An inescapable part of kiln use is kiln maintenance. If your kiln’s elements are still functioning well but have come loose or out of their seating in spots, try this method for getting them back in place. 

Misfirings and firing times trending longer are typical signs your kiln’s elements may be due for replacement. But what about elements that look to be in rough shape? Looks can be deceiving, and an element that is hanging out of its channel, potentially misshapen or stretched out, may give a perfectly healthy resistance reading. Kiln elements that have migrated out of their channels are unsightly, but more importantly present liabilities for successful firings. Sagging elements create obstacles to work around when loading and unloading, and can easily get caught on kiln shelves being lowered in or removed, increasing the likelihood of breaking an element or ware. When elements extend beyond the face of the kiln’s brick, they become a potential victim of glaze drips, which can lead to premature failure. And elements jutting out into the kiln chamber ultimately reduce loading space. Even though small, a protruding element can make the difference between that one additional piece fitting into a firing or not. If an element is in good health but has sagged out of its channel, repair is much quicker, easier, and more cost-effective than replacement. The process is straightforward and can be completed with a few tools found in most clay studios. 

Safety First 

As with any kiln maintenance project, safety should be your guiding principle. Make sure the area surrounding the kiln is free of tripping and slipping hazards. Because this process requires an active flame, make sure you have good ventilation, ensure there are no flammable objects in/on/around the kiln, and keep a fire extinguisher close by. Pull back long hair and wear tight-fitting sleeves and safety glasses. Before doing anything to the kiln, turn off the breaker/disconnect, or unplug the kiln. 

1 Heat the whole stretch of sagged element, plus 1–2 inches (2.5–5 cm) on either side. 2 Re-heat an inch or so of the sag at a time and work it back into the channel with needle-nose pliers. Work gradually, alternating from one side to the other.


Whether you’re re-seating a single sagging element or dealing with a kiln that looks like a gallery of Dalí clocks, it’s good practice to check the overall health of your elements while you’re at it. This will help you understand whether reseating your elements will be a temporary measure before an element swap, or a tune-up that can provide a long-lasting fix. Prior to getting started, use a multimeter to test the resistance of the elements to gauge their overall condition. A reading of +/- 10% or greater from the baseline resistance values of new elements is a good general gauge for when it’s time for replacement, but refer to your kiln’s specs or contact a technician on the manufacturer’s customer support team for information about your specific kiln.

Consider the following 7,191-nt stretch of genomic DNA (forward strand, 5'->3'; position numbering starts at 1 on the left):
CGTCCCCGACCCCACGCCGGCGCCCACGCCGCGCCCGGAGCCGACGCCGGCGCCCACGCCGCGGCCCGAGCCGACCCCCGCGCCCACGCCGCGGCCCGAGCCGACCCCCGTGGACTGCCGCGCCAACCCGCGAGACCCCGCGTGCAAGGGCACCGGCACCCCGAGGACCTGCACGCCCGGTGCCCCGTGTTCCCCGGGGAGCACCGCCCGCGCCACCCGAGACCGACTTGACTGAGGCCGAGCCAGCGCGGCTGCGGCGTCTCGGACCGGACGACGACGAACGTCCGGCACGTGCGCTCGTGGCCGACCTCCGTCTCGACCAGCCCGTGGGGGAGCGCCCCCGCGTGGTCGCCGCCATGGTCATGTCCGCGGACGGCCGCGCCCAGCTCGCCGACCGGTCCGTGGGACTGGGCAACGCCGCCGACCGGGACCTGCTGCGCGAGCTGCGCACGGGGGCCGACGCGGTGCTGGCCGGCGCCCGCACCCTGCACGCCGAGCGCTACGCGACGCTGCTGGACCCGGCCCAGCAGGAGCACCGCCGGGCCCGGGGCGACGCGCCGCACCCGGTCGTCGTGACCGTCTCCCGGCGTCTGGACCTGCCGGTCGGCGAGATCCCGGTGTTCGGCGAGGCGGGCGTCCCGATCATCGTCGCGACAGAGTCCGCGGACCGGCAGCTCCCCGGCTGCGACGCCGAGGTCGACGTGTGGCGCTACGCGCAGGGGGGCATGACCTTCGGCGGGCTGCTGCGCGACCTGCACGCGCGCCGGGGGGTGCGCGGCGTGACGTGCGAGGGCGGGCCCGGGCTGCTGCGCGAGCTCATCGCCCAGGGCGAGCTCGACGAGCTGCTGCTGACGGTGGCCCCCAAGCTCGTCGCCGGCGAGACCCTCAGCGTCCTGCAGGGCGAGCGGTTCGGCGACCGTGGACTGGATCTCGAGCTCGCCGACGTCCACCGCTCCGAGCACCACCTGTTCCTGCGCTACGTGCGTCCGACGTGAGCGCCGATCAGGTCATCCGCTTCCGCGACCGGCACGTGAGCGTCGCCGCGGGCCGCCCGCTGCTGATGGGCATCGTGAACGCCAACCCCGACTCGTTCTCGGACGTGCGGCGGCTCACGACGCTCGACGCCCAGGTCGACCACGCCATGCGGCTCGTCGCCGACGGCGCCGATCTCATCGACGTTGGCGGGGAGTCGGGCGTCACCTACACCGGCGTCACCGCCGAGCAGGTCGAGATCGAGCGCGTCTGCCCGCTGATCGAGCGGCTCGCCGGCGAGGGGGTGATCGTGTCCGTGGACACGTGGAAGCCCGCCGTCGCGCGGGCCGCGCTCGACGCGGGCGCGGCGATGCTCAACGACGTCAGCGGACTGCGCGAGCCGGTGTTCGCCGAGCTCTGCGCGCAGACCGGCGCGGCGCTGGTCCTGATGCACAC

Gather Your Tools 

In addition to the fire extinguisher and multimeter, the tool list for this repair is short and comprised of items typically found in a clay studio. If your studio is missing any of these tools, this repair is a great excuse to add them to your collection: 

  • Shop vacuum with HEPA filter and fine particle bag 
  • Blow torch 
  • Needle-nose pliers 

Unless you have a kiln that features ceramic element holders (like L&L/HotKilns) you’ll also need some element pins to hold the elements in place once they’ve been re-seated into the channels. 

Prepare the Kiln 

To remove dust and debris, vacuum over the element channels anywhere the elements have sagged out. Next, use needle-nose pliers to remove any element pins that are stuck in the empty channels. Save the pins, as you’ll reuse them once the elements have been reseated. 

3 Finish at the center of the sag, pushing the last of the protruding element back into the channel. 4 After it’s been fully re-seated, heat the whole stretch of element you worked on one last time, then pin it in place once it has cooled.

Re-Seating the Elements 

  1. Start by heating the whole stretch of the element that has sagged out plus 1–2 inches (2.5–5 cm) on either side of the sag. Move the blowtorch back and forth along the element until the whole section has gotten hot enough to glow red. The whole stretch does not need to be red hot at the same time, you just want to make sure the area you’ll be working on has been thoroughly heated before you begin manipulating the element. 
  2. Alternating back and forth from one end of the sag to the other, heat the element back up to glowing hot and use needle-nose pliers to reshape and reposition the element back into the channel. Work gradually. Once the element has cooled enough that it is no longer glowing, move to the other end of the sag. Work back and forth, making progress toward the center of the sag until the element is fully reseated in the channel. 
  3. Check to make sure the element has not become pinched in any spots. If it has, heat the element back up and use the pliers to stretch out the coil as needed. 
  4. After you’re finished adjusting the element, repeat step 1, heating the whole stretch you worked on to a glowing red hot. 
  5. Once the element has cooled, set a few element pins to help keep the element from migrating back out of the channel in future firings. 

the author Chris Vaughn is a potter from Essex Junction, Vermont. He has been working in clay since 2007. You can find his work on Instagram @chris_throws_pots

Topics: Ceramic Kilns